I want to share with you a little-known feature in Outlook that you might not be aware of: it’s a task timer!
It’s a little out of the way so I’m going to show you where to find it.
- First, go down to your Outlook task bar in the lower left and click on those three little dots.
- This brings up some expanded navigation options. Click on “Folders.”
- You’ll see there are now some additional folders along the left side navigation list. From there, click on “Journal.”
- This brings up the Journal timeline. This is where your journal entries are saved and appear.
- When you’re ready to use the timer, click on “Journal Entry” there in the top left. This is where you find the hidden task timer!
- Now, fill in the details of your task or activity. First, select an entry type. I tend to use “Task,” but you have several options to choose from.
- Then give your entry a good description.
- You’ll see that the date and start time are already filled in for you. There’s a big note section below that where you can type anything you like. There’s also a company field where you might want to type in a client name (or, alternatively, you can start your description with the client name like I prefer; either way, you can play around and do whatever works best for you).
- Once you’re ready to begin whatever it is you want to track the time on, simply click “Start Timer” and away you go.
- When you wish to end recording, click on “Save & Close.” This will stop the timer and save the entry to the Journal timeline.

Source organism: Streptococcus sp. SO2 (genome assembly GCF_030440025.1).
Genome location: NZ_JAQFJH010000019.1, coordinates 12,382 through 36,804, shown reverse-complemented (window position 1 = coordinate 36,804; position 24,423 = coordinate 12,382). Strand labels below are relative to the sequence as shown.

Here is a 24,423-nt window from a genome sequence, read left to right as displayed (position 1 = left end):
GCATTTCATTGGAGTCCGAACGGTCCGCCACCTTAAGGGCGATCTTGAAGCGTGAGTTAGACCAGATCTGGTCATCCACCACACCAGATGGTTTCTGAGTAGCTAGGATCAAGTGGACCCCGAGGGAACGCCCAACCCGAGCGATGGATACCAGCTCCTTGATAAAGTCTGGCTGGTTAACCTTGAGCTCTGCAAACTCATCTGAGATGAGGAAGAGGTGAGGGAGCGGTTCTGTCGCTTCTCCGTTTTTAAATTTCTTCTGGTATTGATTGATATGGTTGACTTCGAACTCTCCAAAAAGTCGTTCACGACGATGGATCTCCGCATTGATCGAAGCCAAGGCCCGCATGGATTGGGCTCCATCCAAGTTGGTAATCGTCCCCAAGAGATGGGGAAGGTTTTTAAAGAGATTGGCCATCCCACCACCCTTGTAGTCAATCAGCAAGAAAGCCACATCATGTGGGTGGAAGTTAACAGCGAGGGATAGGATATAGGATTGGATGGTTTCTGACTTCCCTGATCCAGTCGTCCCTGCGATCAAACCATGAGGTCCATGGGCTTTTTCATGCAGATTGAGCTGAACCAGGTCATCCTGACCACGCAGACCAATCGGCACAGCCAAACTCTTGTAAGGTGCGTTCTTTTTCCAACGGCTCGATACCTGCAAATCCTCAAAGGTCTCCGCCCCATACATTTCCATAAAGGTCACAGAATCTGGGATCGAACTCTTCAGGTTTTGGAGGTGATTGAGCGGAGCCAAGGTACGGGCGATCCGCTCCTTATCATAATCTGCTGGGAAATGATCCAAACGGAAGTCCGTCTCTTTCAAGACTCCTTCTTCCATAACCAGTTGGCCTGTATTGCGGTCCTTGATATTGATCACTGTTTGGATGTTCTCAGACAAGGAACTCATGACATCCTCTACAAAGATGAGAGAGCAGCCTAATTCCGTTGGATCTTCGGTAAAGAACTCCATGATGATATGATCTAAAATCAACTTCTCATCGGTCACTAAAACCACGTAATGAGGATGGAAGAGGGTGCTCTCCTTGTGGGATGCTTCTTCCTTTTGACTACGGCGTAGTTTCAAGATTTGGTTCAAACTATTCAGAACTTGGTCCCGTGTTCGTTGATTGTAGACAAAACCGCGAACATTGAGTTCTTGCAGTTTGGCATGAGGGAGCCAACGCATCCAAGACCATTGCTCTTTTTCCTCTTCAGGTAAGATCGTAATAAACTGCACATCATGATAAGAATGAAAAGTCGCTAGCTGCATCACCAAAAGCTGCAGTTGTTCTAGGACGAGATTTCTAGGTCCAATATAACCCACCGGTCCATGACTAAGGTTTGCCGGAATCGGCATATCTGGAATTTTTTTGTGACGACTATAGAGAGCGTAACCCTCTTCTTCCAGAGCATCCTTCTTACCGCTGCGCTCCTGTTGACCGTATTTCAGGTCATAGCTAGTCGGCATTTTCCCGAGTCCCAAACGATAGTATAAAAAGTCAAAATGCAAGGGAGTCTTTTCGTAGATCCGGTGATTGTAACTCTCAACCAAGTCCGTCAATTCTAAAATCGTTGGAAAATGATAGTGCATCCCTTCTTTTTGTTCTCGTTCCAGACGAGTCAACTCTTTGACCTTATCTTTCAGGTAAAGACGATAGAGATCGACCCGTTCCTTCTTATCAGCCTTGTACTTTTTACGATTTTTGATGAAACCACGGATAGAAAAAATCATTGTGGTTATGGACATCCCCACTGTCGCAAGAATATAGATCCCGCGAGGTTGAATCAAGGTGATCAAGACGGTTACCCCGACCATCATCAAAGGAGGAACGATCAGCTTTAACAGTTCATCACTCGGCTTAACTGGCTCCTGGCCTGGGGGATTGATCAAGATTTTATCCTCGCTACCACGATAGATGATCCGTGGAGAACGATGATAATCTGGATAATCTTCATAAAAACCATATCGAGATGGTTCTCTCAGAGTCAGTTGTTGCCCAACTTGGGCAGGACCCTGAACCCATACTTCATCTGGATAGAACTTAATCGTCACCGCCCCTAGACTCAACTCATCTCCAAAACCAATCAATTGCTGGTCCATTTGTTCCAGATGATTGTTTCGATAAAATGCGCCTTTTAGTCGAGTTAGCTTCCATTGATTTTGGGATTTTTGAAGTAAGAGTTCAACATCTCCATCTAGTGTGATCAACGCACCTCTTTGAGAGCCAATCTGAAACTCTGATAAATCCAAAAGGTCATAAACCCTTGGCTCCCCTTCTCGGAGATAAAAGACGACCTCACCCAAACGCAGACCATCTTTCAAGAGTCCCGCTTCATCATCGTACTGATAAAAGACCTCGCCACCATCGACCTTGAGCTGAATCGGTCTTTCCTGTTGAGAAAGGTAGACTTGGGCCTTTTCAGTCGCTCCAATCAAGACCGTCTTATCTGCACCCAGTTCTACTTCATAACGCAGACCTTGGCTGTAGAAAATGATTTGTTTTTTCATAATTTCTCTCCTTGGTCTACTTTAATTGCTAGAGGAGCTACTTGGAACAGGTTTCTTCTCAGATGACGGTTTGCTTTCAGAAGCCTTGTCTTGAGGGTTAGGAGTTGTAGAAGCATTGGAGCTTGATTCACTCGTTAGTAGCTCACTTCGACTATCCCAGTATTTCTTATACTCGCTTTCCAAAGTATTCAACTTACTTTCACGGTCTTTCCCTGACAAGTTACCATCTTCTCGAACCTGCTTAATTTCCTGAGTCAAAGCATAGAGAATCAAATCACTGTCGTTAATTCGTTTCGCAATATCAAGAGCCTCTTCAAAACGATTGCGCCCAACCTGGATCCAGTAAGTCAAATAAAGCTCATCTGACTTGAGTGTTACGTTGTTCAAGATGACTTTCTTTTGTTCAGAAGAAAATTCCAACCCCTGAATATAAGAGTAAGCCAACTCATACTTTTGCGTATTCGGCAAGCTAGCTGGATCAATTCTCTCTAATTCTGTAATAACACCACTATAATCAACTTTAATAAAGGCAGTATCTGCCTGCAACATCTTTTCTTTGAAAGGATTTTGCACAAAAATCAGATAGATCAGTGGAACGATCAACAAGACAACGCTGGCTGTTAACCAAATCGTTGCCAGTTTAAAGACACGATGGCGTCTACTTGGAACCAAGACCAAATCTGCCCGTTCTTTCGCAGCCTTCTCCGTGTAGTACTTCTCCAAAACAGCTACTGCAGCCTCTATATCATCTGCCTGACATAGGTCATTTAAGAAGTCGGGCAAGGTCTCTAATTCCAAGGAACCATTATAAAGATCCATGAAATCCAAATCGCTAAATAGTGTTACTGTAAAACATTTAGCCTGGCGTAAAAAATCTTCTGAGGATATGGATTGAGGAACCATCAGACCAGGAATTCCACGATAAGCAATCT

- To check the recorded minutes, go the timeline and click on the entry to open it. The total minutes recorded appear in the “Duration” field.
And that’s it, easy peasy!
A couple quick thoughts on task timing…
If you’ve followed me long, you know that I’m an advocate for ditching the timesheet, stopping the clock-watching and task-timing, and selling value-based solutions instead of hours.
So, in sharing the Outlook timer with you, I’m not suggesting you start tracking all your time and tasks for clients.
That just creates bigger administrative headaches, makes your business and billing more complicated and time-consuming, and limits your earning potential on top of everything.
However, there are certain instances when timing things is useful.
Sometimes, for your own internal use and frame of reference, you want to get an idea of how long certain common tasks or activities take you on average.
You also might want to track time when you are doing work that is separate from and not included in a client’s support plan.
For example, I work with attorneys and charge them a flat monthly fee for a body of administrative support. However, there are limitations to that support, one of which is litigation.
One of the activities that is sometimes (not always) needed in litigation is transcription.
A lot of times, an opposing party will provide pleadings in an uneditable format that a client must respond to.
If we can’t get them to send us an editable version (like Word) and OCR conversion won’t work or would be too time and labor intensive to clean up (quite often it’s easier and takes less time to simply retype something from scratch), that’s when transcription is needed.
However, transcription times can vary greatly, obviously. So, for work of that nature, that is outside the normal scope of a client’s regular monthly support plan, I use the Outlook Journal and timer to keep track of these additional activities so I can bill for them at the next invoicing.
So, I’m curious… did you know about the timer in Outlook? If not, do you think it will come in handy now for you? Let me know in the comments!